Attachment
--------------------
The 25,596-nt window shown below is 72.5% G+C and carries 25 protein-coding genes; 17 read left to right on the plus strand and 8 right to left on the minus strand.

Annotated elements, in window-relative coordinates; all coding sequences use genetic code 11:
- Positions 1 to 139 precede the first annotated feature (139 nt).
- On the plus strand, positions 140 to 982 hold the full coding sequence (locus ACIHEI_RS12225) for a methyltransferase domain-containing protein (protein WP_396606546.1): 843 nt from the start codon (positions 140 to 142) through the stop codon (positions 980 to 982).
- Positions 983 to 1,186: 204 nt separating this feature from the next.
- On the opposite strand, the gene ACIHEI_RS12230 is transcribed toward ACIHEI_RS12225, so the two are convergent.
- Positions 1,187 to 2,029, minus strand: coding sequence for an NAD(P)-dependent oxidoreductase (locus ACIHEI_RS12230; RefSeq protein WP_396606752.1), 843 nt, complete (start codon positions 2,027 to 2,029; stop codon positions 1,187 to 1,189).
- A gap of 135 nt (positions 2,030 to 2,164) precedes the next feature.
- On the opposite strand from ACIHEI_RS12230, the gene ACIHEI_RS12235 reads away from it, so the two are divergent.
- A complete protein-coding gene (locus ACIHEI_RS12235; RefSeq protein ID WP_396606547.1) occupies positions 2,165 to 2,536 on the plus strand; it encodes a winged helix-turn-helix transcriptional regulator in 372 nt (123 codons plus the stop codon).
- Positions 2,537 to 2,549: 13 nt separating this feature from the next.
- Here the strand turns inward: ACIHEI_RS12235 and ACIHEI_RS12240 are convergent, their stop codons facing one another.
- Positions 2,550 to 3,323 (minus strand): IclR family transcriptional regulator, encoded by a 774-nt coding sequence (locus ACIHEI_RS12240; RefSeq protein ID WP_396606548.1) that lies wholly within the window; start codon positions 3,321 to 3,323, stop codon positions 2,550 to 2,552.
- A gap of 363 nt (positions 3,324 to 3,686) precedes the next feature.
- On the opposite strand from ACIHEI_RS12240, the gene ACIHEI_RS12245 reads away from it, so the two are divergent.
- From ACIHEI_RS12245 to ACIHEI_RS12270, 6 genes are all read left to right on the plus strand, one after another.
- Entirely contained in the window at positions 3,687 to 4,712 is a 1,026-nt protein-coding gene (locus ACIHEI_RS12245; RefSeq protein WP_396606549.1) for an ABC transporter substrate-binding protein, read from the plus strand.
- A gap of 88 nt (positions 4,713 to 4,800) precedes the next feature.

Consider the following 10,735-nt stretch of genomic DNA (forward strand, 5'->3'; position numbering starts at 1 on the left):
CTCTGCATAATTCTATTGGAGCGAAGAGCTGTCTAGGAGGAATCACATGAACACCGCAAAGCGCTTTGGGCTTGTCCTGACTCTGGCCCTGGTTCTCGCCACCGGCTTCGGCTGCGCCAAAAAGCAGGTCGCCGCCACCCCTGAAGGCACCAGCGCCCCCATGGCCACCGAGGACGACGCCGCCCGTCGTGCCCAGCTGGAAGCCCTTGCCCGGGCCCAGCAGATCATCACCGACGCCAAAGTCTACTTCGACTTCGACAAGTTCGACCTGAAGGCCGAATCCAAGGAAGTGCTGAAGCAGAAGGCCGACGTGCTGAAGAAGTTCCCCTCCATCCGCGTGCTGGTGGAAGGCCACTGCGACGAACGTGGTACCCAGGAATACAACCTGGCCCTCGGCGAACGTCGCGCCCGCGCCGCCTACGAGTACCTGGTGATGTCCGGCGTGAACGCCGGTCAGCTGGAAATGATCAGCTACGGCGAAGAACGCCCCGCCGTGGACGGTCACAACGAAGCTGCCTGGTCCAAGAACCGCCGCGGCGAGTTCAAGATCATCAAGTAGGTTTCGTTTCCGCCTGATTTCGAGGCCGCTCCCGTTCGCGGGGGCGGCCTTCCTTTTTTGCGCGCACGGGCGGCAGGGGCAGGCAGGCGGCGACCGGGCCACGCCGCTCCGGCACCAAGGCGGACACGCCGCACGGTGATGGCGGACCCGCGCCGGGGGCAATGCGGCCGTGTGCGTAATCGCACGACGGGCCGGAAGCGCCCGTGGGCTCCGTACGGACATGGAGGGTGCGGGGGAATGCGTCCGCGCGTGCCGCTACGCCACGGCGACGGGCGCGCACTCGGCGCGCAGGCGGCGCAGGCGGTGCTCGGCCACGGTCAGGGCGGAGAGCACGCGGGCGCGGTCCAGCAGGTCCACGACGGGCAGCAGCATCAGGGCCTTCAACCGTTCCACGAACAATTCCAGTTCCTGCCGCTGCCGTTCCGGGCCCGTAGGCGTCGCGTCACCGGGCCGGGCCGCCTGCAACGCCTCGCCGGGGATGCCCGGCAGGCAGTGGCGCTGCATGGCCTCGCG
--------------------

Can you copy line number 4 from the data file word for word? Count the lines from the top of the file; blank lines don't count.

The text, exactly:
- On the plus strand, positions 140 to 982 hold the full coding sequence (locus ACIHEI_RS12225) for a methyltransferase domain-containing protein (protein WP_396606546.1): 843 nt from the start codon (positions 140 to 142) through the stop codon (positions 980 to 982).